The problem with passaging the East Coast in March (and November) is the arrival of the equinoctial gales ... or the change between summer and winter weather patterns, and the 'violence of the gales' between these two 'undulating zones'.
These changes between seasons although regularly occurring cant really be predicted nor forecasted for more than a few days out; nor, the intensity or 'mildness' of the equinoctial changes. Its a 'crap shoot'.
You can 'better your chances' by becoming a technical student of the weather and then make your own personal forecasts. An example of such tech textbooks:
http://www.amazon.com/Mariners-Weather-Handbook-Steve-Dashew/dp/0965802825 ... VERY expensive.
and then using NOAA, etc. weather charting websites to fill in 'your own' blanks to make your own personal forecasts:
NOAA National Weather Service
Ocean Prediction Center - Atlantic
Sailing Weather - Marine Weather Forecasts for Sailors and Adventurers - PassageWeather
For your own predictions of 'equinoctial / jet stream position and changes:
etc. .. 'high altitude' weather - jet streams / storm tracks, etc.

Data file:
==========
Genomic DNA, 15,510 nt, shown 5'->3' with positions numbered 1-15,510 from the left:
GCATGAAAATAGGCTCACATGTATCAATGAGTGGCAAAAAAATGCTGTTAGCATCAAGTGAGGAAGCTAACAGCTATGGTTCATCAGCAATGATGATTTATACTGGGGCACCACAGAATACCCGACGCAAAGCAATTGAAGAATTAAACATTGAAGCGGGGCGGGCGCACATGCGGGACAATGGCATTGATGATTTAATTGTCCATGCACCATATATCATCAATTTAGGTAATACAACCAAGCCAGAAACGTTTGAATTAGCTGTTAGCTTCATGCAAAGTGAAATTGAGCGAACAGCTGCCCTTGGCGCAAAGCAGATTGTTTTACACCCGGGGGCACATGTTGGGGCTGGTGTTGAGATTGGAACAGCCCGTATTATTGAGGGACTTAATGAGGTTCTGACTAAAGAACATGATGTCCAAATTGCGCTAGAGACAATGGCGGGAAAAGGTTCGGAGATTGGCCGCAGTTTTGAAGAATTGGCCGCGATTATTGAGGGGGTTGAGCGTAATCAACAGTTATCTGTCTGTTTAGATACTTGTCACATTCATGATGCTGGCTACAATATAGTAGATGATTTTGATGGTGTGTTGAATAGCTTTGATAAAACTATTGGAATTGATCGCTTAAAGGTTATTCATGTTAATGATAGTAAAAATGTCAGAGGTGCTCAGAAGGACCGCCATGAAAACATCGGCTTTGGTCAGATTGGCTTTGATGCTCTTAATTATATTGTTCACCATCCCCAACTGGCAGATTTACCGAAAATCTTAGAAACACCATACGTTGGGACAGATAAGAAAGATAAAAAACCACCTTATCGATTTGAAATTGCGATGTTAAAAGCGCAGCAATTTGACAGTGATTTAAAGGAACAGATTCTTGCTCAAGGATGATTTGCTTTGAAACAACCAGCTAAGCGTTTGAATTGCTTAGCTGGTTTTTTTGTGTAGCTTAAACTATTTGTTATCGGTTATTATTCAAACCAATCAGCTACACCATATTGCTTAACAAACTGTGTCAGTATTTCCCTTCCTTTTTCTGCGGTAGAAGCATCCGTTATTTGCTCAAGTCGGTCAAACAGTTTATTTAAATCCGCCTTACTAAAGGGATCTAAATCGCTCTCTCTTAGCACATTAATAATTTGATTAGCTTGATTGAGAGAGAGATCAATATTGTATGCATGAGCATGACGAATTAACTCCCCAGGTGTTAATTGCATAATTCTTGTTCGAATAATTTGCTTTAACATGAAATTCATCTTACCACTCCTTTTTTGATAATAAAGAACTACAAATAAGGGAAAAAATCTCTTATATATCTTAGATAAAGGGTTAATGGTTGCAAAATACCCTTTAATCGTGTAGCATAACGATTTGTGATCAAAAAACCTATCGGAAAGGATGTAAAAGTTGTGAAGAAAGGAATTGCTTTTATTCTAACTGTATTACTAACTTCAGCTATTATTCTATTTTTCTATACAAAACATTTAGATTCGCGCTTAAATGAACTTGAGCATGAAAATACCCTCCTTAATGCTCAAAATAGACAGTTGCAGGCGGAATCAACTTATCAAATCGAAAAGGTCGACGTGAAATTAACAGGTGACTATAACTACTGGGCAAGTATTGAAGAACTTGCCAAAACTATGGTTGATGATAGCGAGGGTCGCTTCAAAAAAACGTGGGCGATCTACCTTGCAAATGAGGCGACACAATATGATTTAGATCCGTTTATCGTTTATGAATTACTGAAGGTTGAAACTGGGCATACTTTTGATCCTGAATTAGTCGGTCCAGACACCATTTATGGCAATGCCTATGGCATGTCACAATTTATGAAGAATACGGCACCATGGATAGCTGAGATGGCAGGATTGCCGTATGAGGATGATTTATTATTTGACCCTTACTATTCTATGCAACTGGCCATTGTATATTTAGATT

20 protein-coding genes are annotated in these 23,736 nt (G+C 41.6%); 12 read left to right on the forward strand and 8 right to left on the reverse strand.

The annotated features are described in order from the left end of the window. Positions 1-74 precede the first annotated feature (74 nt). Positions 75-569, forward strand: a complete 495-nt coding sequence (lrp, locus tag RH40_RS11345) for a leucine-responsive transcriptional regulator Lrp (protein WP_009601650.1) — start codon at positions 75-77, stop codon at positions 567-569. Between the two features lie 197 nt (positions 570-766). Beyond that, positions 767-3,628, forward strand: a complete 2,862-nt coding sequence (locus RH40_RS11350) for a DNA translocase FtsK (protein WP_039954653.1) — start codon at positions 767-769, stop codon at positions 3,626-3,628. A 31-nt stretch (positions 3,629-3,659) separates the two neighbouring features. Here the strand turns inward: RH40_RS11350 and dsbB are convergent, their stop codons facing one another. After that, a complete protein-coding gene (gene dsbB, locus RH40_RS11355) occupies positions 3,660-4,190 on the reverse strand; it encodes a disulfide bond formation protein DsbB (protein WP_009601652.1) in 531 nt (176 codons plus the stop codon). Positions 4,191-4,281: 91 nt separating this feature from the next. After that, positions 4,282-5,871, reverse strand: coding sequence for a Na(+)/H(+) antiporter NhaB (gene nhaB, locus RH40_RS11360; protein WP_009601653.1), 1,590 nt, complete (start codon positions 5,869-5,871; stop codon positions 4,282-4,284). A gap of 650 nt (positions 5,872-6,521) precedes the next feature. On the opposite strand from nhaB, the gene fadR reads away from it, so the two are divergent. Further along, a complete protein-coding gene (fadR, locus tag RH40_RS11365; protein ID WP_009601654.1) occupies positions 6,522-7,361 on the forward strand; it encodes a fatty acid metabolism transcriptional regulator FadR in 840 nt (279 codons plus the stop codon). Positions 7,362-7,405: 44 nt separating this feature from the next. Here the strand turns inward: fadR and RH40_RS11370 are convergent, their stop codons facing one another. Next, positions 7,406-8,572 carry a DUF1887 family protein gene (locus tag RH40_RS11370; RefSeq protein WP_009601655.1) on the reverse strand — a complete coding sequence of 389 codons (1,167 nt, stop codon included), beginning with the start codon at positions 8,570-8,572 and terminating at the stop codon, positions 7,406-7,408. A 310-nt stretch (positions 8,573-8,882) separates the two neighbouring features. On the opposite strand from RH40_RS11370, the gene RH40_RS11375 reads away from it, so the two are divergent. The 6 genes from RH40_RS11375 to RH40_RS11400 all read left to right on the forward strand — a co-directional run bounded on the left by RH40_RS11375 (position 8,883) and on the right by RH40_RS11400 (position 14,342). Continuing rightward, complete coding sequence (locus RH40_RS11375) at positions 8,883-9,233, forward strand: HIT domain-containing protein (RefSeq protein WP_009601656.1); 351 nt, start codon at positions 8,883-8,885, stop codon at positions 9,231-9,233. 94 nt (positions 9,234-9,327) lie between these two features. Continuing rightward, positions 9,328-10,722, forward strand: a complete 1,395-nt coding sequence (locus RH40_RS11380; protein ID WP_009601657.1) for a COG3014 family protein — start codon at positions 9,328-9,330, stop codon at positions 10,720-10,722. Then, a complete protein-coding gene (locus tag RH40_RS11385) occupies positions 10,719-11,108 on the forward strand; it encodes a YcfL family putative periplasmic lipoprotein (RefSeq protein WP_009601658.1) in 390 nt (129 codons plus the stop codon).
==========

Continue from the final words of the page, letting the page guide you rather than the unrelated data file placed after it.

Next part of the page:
The BEST weather predictions .... When 'lower down' along the SE coast / south of Hatteras, better to contact (monetary subscription) with a pro 'weather router' such as Chris Parker (Marine Weather Center - Bahamas & Caribbean Marine Weather Services
) on Single Sideband HF radio .... 4.045 mHz upper side band starting at ~7:00 AM .... VASTLY better than 'NOAA" which is seemingly VERY conservative in its predictions (probably so because of litigation risk).
NOAA is 'ok', but you'll miss a lot of good sailing if you exclusively use NOAA (and all the websites that are based on NOAA data/forecasts) as your 'weather source', especially during the equinoctial changes during March and November.
You can listen to CarribWx (Mon—Sat) by using a good portable SW radio receiver(w/USB-LSB-AM function) and a good external antenna wire aligned to receive from central FL or 'vertically straight up'. The transmission times and frequencies are on the MarinHF/AMe Weather Center - Bahamas & Caribbean Marine Weather Services
Hint: most boats making passage from the Caribbean to 'back north' at this time ... usually wait until at least the beginning of April through the 2nd week of April when the majority of 'equinoctials' are very far north.